The Texas Education Agency has provided districts with the option to submit a request for 40% campus hybrid instruction for ninth- through 12th-grade students, which permits districts to require students who are not testing to learn remotely from home on scheduled district testing days.
For the kindergarten through eighth-grade levels, TEA has given districts the option to apply for a waiver to require non-testing students in elementary and junior high schools to learn remotely from home on scheduled district testing days.
The KISD board of trustees voted Feb. 22 to apply for both waivers.
The two waivers will come into play on STAAR, EOC and SAT testing days in April and May, said Natalie Martinez, executive director of research, assessment and accountability at KISD. Students who are not testing on those days will go to school at home.
This setup will allow the district to reduce the number of individuals on campus at any one time during testing, thus ensuring that safety measures and protocols are in place, Martinez said.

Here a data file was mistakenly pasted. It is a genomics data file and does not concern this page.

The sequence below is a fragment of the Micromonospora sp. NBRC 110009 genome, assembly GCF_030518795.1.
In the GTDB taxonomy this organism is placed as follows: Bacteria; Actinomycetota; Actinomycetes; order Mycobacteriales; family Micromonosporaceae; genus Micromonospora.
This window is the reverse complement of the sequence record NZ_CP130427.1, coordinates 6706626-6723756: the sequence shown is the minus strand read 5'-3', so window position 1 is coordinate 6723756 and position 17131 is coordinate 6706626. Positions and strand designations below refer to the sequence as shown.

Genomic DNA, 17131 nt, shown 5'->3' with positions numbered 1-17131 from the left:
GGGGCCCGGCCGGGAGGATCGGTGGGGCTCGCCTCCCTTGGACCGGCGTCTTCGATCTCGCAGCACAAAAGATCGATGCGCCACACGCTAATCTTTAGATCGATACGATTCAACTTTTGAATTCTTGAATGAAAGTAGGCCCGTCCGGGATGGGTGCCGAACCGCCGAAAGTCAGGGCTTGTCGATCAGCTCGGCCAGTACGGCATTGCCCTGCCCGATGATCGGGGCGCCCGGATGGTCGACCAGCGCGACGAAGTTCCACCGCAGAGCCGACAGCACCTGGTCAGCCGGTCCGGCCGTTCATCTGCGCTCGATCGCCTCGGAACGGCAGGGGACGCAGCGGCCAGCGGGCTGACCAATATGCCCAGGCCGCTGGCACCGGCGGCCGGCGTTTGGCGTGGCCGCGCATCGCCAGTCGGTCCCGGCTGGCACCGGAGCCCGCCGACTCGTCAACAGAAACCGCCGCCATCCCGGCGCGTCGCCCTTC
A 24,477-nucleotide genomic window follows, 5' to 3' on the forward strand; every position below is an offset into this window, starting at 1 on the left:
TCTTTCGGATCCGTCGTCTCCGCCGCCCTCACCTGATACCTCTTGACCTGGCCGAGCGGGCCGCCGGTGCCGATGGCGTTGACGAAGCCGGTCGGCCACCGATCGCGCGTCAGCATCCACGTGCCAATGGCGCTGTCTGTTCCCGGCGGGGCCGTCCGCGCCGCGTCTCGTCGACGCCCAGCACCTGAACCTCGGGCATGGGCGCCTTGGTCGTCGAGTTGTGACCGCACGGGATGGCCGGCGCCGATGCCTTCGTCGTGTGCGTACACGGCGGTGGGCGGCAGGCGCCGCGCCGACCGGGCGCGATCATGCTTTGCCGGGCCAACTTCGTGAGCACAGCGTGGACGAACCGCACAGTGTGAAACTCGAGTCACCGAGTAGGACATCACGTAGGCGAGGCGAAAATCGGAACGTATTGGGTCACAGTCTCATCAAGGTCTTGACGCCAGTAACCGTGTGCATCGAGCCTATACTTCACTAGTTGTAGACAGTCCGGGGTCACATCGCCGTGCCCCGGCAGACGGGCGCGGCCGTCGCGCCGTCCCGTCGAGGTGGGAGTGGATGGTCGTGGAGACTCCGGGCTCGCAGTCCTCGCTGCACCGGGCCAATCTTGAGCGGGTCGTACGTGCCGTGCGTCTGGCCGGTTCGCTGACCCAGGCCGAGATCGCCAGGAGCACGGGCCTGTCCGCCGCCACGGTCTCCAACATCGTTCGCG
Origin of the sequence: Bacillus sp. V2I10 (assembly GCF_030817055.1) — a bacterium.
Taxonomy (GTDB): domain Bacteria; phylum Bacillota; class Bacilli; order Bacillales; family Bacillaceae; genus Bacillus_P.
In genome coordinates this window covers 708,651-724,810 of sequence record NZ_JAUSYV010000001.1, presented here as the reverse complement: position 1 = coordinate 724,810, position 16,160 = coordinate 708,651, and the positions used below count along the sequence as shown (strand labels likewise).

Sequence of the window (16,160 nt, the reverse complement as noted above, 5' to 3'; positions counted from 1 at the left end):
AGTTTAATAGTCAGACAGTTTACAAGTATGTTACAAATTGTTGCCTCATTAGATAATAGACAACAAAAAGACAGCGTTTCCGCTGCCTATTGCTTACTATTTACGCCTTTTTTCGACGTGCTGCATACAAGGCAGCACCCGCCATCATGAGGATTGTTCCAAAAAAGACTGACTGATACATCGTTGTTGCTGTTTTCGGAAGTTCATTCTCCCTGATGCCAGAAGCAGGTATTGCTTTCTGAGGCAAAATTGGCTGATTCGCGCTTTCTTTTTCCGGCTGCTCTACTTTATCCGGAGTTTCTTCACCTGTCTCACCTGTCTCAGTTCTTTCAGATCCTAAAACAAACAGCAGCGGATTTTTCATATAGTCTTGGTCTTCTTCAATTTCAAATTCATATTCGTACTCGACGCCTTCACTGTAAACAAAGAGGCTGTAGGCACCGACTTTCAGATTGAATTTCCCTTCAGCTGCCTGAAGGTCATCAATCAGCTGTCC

“This transition allows campuses to focus on safety protocols while still meeting the federal and state testing requirement,” she said.
School days will not be lost for students who do not test and instead remain at home on testing days, Martinez said, because teachers will have prepared lessons for those students to complete at home.
“It's not a day where they will be face-to-face or even Zoom-to-Zoom with a teacher, but they will have their assignments that they're expected to complete at home,” Martinez said, adding that the district is assured of the efficacy of this system.
Before coming in front of the board, the waivers were presented Feb. 9 to Katy Improvement Council and received no objections, Martinez said.
KISD trustee Dawn Champagne said at the Feb. 22 meeting that while she understood the need for the waivers, she wanted to ensure there is a plan in place for students who are not testing but accidentally arrive at school on testing days.
“I'm wondering what the plan is for the kids ... who are going to inevitably show up at school that aren't supposed to be at school that day,” she said.
Martinez said communication about the new setup is ongoing and reassured the board that schools will have plans in place for students who accidentally show up at school on testing days.